Tarot Runes I Ching Stichomancy Contact
Store Numerology Coin Flip Yes or No Webmasters
Personal Celebrity Biorhythms Bibliomancy Settings

Today's Stichomancy for Fiona Apple

The first excerpt represents the element of Air. It speaks of mental influences and the process of thought, and is drawn from War and Peace by Leo Tolstoy:

tubs, and everything that they did not want or could not carry away with them. Austrian column guides were moving in and out among the Russian troops and served as heralds of the advance. As soon as an Austrian officer showed himself near a commanding officer's quarters, the regiment began to move: the soldiers ran from the fires, thrust their pipes into their boots, their bags into the carts, got their muskets ready, and formed rank. The officers buttoned up their coats, buckled on their swords and pouches, and moved along the ranks shouting. The train drivers and orderlies harnessed and packed the wagons and tied on the loads. The adjutants and battalion and regimental commanders mounted, crossed themselves, gave final

War and Peace
The second excerpt represents the element of Fire. It speaks of emotional influences and base passions, and is drawn from Familiar Studies of Men and Books by Robert Louis Stevenson:

To write with authority about another man, we must have fellow-feeling and some common ground of experience with our subject. We may praise or blame according as we find him related to us by the best or worst in ourselves; but it is only in virtue of some relationship that we can be his judges, even to condemn. Feelings which we share and understand enter for us into the tissue of the man's character; those to which we are strangers in our own experience we are inclined to regard as blots, exceptions, inconsistencies, and excursions of the diabolic; we conceive them with repugnance, explain them with difficulty, and raise

The third excerpt represents the element of Water. It speaks of pure spiritual influences and feelings of love, and is drawn from In a German Pension by Katherine Mansfield:

greeted and shown to their room. Ten minutes later she came down with the child to sign the visitors' book. She wore a black, closely fitting dress, touched at throat and wrists with white frilling. Her brown hair, braided, was tied with a black bow--unusually pale, with a small mole on her left cheek.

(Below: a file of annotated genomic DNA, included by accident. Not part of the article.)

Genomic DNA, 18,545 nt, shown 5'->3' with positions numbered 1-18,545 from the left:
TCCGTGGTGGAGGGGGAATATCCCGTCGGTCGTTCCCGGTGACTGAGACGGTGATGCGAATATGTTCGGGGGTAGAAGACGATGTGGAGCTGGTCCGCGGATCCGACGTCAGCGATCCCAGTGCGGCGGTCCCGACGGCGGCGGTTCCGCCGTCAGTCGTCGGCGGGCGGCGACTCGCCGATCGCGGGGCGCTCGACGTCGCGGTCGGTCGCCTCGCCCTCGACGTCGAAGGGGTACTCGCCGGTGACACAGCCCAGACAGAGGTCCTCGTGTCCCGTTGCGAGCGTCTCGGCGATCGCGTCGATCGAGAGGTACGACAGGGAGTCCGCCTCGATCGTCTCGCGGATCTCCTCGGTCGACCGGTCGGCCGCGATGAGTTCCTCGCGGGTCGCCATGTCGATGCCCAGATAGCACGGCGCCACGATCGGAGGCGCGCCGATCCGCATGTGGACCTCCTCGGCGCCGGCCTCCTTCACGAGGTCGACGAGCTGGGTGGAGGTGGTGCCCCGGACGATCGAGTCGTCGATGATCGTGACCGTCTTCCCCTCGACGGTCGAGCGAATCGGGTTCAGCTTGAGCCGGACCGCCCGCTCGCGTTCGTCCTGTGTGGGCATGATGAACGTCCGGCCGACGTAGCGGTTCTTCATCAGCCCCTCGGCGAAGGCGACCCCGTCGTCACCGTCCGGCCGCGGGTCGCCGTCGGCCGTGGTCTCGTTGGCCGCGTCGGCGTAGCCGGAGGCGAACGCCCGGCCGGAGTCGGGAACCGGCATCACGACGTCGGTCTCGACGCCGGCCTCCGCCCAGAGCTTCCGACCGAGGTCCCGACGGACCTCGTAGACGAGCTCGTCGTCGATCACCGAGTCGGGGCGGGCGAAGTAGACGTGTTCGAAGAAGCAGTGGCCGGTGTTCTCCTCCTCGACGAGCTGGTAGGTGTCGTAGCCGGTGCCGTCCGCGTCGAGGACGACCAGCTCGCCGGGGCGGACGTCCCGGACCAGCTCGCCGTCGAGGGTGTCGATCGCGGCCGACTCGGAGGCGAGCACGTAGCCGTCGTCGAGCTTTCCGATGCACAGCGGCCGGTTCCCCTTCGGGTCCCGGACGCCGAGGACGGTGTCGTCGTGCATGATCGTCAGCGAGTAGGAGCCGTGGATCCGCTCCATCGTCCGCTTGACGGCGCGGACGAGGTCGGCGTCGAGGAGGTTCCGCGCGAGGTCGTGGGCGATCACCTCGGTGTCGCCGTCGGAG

"I am the Baroness von Gall's sister," she said, trying the pen on a piece of blotting-paper, and smiling at us deprecatingly. Even for the most jaded of us life holds its thrilling moments. Two Baronesses in two months! The manager immediately left the room to find a new nib.

To my plebeian eyes that afflicted child was singularly unattractive. She had the air of having been perpetually washed with a blue bag, and hair

The fourth excerpt represents the element of Earth. It speaks of physical influences and the impact of the unseen on the visible world, and is drawn from Apology by Plato:

from this circumstance as to the probability of the words attributed to him having been actually uttered. They express the aspiration of the first martyr of philosophy, that he would leave behind him many followers, accompanied by the not unnatural feeling that they would be fiercer and more inconsiderate in their words when emancipated from his control.

The above remarks must be understood as applying with any degree of certainty to the Platonic Socrates only. For, although these or similar words may have been spoken by Socrates himself, we cannot exclude the possibility, that like so much else, e.g. the wisdom of Critias, the poem of Solon, the virtues of Charmides, they may have been due only to the imagination of Plato. The arguments of those who maintain that the Apology